There aren’t many words to describe the sight of a kamikaze plane dropping down onto a ship, Stan Primmer said.
“It’s beyond frightening,” the Rockford farmer said of the morning of June 22, 1945, when he was an 18-year-old gunner aboard the LST 534 off the island of Okinawa.
On Wednesday, the Purple Heart he earned in that kamikaze attack caught up to Primmer, now 80.
Primmer left high school and joined the Navy in 1944, after his junior year. He trained in San Diego and eventually was assigned to the LST – which stands for Landing Ship, Tank – that was part of the amphibious landing forces involved in capturing islands in the South Pacific.
Eventually they were sent to Okinawa with Marines and tanks for the assault on that island.
That June morning, the LST 534 was in shallow water after unloading troops and weapons when a Japanese plane approached the bay filled with ships. The crew had been up all night because of kamikaze raids, Primmer said, but the morning had been quiet until the one plane was sighted.
Primmer was in his gun turret in the middle of the ship, firing as the plane approached. Of all the ships in the harbor, the plane homed in on the LST 534. It dropped a bomb that landed somewhere beneath him, then the plane slammed into the ship.
“It knocked me out,” he recalled. It also apparently knocked his shoes off his feet, he later learned. “When I woke up, I was in a field hospital on Okinawa.”
Three sailors died, and Primmer was one of 35 wounded. He spent about five days in the hospital recovering from shrapnel wounds in his neck and mouth. It was not an entirely safe stay, he said, because one Japanese plane managed to strafe the hospital tent. Then he was ordered to report back to LST 534, which was being raised from the shallow water where it settled after the kamikaze hit and being reconditioned for the expected invasion of Japan.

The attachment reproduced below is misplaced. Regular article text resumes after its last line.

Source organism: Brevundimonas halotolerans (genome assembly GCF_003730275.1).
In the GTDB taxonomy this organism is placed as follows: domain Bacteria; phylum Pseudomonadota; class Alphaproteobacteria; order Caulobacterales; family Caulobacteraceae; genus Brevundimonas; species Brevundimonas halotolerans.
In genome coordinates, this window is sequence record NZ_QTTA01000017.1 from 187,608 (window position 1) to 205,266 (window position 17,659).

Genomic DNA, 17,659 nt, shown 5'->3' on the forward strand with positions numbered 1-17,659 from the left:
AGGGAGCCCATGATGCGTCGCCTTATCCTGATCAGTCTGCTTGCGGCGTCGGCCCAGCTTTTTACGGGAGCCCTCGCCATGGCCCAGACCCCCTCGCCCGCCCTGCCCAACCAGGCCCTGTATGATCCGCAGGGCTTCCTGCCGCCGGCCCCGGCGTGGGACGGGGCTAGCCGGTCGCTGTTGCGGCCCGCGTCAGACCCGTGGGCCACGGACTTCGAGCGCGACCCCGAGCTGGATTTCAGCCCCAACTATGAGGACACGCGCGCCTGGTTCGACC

LST 534 was made seaworthy, but the dropping of atomic bombs on Hiroshima and Nagasaki ended the war before an invasion was ordered.
After the war ended, Primmer eventually was shipped back to the states to return to civilian life.
“They said I had (a Purple Heart) coming when I got discharged at Bremerton,” he said. “But I didn’t want to wait around because my father was sick. They said ‘We’ll send it to you.’ “
But the medal never arrived.
He spent his life farming near Rockford, got married 52 years ago and raised six children. He and his wife still live on the family farm.
Primmer tried a couple of times in the 1950s or 1960s to find out whatever happened to the medal, but he never could get a good answer and finally, “I just said, ‘The hell with it.’ “
But his family knew the medal was important, so recently his daughter, Jody Cornwall, of Fairfield, decided to surprise him by applying for the Purple Heart he earned but never got. To keep it a secret, the family told him one of his grandchildren needed to know about his war experiences for a school project. Eventually, though, Primmer himself had to sign some forms and his family had to ‘fess up to what was really going on.
They also enlisted the help of U.S. Rep. Cathy McMorris Rodgers, R-Wash., and her staff to move the paperwork through the bureaucracy. “They were terrific,” Cornwall said.
On Wednesday, McMorris Rodgers presented Primmer with his Purple Heart nearly 62 years late, pinning the medal on the lapel of his gray suit during a meeting of her veterans advisory group in Spokane.
“It’s long overdue,” she said.
“It’s an honor,” Primmer said. Humbled by all the attention, he insisted he’s really just lucky.
“There’s thousands that’s passed on and didn’t get their medals,” Primmer said. “We have a great country, and we need to stand behind our president and our people.”
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